'It is the bounden duty of the Indian government to leave no stone unturned to have the pilot back urgently.'
'If that is not done in the desirable manner, it could well be a trigger for much more serious a conflagration in the subcontinent,' says Group Captain Murli Menon (retd).
Downing of our MiG-21 Bison and capture of Wing Commander Abhinandan are part of the expected uncertainties of war.
Though we are yet short of a 'declared war', Pakistan would be expected to adhere to the Geneva Convention and humanitarian considerations to return the pilot immediately.
Footage in social media about Wing Commander Abhinandan being manhandled by locals is abhorring indeed. Similar treatment was meted out by the Pakistanis to some downed pilots during the 1971 war too.
But they did return Flight Lieutenant Nachiketa during the Kargil air ops unharmed. This happened just before my arrival in that country as the Air Adviser in December 2000.
What is even more concerning for me personally is that Abhinandan is the son of my illustrious coursemate Air Marshal S Varthaman (retd) whose last assignment was as CINC EAC, AF.
Abhi grew up in our AF camp at Jodhpur in front of us and is like my own son.
There have been many such downing of fighter pilots in the annals of air battle history, including in Syria and elsewhere. Unfortunately, these air warriors have become instruments of enemy country angst and diplomatic haranguing.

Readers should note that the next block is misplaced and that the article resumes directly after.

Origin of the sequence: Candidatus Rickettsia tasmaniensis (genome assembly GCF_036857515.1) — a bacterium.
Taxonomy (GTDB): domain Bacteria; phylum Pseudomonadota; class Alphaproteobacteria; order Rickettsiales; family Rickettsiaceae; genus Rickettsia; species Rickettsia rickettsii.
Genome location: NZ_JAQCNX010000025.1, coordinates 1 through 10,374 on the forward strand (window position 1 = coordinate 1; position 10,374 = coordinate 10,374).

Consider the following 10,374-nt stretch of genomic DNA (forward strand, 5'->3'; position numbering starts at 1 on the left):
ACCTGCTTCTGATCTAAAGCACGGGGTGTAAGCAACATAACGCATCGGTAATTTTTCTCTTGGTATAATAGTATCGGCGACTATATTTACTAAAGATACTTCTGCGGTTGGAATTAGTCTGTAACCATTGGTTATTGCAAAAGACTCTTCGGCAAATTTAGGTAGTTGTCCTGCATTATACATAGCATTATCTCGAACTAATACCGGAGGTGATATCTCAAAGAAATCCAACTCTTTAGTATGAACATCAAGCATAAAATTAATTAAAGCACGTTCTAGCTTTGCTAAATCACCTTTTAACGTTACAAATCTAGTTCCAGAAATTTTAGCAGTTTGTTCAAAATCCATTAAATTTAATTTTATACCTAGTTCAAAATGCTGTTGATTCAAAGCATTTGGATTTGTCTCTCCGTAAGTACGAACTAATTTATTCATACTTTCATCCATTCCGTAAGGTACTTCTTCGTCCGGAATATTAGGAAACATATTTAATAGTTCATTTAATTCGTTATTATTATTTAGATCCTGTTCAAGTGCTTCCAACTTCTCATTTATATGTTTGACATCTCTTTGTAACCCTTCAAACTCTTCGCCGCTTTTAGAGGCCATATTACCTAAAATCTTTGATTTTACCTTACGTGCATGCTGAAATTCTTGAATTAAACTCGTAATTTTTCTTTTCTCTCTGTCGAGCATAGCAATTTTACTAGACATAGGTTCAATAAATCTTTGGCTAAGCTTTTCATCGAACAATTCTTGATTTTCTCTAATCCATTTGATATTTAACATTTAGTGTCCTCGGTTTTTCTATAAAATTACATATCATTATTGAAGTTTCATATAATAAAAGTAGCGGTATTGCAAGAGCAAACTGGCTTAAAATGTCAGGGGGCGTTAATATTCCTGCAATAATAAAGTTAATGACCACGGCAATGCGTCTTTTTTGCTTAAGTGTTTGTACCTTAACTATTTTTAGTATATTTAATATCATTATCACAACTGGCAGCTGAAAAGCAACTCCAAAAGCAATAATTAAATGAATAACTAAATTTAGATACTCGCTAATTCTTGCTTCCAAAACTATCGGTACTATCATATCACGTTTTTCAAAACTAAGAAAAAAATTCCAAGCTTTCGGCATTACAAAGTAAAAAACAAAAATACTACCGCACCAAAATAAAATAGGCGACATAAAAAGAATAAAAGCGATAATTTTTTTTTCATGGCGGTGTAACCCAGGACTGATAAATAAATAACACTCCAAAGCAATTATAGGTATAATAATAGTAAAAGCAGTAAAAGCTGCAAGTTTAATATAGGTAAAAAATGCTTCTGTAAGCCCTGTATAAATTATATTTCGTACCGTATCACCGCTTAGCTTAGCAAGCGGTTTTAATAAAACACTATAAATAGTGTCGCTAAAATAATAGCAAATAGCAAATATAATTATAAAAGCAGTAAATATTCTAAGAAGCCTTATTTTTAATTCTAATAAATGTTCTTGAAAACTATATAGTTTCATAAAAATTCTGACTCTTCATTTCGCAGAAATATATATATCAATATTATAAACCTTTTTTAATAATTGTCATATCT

It is the bounden duty of the Indian government to leave no stone unturned to have the pilot back urgently. If that is not done in the desirable manner, it could well be a trigger for much more serious a conflagration in the subcontinent.
Traditionally, of course, India and Pakistan have been rather 'gentlemanly' in their wartime targeting and treatment of POWs.
Civilian areas were generally not targeted from the air and POWs (including the 93,000 in Bangladesh) were treated humanely.
Personal interaction with some of our own 1971 War POWs such as Wing Commander Mally Grewal and Group Captain Dilip Parulkar tells me that Wing Commander Abhinandan ought to get a decent deal. But diplomatic pressure has to be kept up till he returns home safe and sound.
The frenzy of war-like operations and understandable distraction of the establishment with it cannot reduce our focus to have our pilot brought home.
The International Committee of the Red Cross needs to be involved too and apprised of how the Geneva Convention has already been flouted by Pakistan by way of blindfolding and manhandling the pilot.
Another aspect to be addressed is to assess if any valuable intelligence has been compromised in the downing of the Bison aircraft and suitable remedial action taken, which the IAF is well seized of.
The main worries are in terms of technology divulged, IFF codes, personal pilot weaponry, marked maps etc. These security aspects are fairly routine and are not more vital than the return of our war hero Abhinandan who seemingly has scored our first 'kill' by shooting down a PAF F-16!!